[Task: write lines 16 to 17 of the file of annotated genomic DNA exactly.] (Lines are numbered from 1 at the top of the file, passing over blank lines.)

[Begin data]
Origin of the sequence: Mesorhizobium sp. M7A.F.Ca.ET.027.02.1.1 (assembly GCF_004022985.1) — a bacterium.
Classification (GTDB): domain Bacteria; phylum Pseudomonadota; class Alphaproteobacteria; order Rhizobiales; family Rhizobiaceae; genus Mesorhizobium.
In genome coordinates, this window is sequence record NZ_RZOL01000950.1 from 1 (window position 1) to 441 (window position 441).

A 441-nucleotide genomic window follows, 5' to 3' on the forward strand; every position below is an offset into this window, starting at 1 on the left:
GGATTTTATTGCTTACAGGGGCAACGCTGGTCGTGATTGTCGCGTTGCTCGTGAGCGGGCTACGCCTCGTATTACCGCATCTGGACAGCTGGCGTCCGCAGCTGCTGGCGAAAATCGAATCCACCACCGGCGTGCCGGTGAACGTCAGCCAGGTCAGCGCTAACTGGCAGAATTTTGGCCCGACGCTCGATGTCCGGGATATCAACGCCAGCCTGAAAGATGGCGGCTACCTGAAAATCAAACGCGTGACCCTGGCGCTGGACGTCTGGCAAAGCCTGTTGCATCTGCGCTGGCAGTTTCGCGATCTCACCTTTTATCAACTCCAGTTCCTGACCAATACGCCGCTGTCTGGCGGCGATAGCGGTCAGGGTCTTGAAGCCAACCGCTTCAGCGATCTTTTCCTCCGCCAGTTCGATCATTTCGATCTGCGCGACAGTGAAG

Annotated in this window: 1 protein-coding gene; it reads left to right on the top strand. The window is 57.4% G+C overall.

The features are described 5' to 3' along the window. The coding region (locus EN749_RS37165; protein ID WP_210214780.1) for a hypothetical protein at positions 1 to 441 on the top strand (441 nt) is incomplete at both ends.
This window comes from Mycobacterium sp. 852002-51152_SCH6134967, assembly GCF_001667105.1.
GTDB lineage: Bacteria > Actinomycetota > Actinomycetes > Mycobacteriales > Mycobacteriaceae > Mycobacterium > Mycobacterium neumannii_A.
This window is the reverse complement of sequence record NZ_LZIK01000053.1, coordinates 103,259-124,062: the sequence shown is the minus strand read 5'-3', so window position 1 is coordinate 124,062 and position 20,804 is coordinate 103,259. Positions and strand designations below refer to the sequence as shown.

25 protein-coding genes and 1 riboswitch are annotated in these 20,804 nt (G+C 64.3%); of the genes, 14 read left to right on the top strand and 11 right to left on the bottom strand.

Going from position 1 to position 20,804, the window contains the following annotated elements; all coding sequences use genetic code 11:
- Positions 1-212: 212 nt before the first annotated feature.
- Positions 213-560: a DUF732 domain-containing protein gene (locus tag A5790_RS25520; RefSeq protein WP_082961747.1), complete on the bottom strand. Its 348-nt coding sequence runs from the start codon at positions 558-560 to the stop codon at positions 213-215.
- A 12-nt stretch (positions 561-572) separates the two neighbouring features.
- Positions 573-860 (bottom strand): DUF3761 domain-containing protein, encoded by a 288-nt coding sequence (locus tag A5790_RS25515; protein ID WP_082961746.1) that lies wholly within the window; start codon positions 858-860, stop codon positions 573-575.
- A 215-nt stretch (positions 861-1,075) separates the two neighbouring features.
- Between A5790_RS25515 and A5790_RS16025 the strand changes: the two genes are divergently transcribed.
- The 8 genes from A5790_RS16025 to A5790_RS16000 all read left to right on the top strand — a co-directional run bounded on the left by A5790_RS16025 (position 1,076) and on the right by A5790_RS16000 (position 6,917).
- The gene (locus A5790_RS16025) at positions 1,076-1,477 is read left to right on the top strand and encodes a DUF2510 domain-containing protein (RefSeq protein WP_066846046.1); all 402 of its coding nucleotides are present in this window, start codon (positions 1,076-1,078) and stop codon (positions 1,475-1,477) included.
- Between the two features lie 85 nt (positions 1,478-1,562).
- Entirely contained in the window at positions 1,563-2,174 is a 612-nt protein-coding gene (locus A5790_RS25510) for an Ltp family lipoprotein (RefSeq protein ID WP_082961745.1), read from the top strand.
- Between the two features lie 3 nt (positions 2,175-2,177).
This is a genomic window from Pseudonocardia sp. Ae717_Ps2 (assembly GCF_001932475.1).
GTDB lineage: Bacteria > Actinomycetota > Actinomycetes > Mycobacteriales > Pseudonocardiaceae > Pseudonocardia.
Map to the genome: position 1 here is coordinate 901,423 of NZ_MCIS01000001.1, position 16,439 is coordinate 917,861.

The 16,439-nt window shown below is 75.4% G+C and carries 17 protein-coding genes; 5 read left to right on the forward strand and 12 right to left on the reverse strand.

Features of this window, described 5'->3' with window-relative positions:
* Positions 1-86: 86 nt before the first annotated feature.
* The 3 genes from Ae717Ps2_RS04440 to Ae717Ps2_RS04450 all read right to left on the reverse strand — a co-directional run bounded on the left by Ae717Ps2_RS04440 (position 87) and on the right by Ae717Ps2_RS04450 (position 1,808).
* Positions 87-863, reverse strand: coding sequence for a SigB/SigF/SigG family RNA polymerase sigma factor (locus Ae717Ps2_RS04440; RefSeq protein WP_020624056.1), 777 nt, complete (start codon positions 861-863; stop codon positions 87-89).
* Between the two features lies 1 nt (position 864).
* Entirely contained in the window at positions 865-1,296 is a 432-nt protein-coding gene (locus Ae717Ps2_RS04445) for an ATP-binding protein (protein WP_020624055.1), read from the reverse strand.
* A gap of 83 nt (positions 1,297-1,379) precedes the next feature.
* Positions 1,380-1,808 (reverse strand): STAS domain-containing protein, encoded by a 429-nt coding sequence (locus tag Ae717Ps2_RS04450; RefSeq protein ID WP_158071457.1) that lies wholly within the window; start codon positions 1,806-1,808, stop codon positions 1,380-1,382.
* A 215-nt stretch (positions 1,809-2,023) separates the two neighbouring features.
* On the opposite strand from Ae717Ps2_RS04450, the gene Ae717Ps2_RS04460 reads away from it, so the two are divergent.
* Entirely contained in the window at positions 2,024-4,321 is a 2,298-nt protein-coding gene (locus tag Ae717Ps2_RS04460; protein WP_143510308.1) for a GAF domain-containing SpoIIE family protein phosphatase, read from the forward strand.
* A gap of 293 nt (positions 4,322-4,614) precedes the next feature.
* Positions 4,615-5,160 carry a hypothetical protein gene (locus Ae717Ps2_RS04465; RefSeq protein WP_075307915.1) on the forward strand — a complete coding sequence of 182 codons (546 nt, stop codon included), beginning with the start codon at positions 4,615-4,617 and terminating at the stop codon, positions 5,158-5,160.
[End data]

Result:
- Positions 573-860 (bottom strand): DUF3761 domain-containing protein, encoded by a 288-nt coding sequence (locus tag A5790_RS25515; protein ID WP_082961746.1) that lies wholly within the window; start codon positions 858-860, stop codon positions 573-575.
- A 215-nt stretch (positions 861-1,075) separates the two neighbouring features.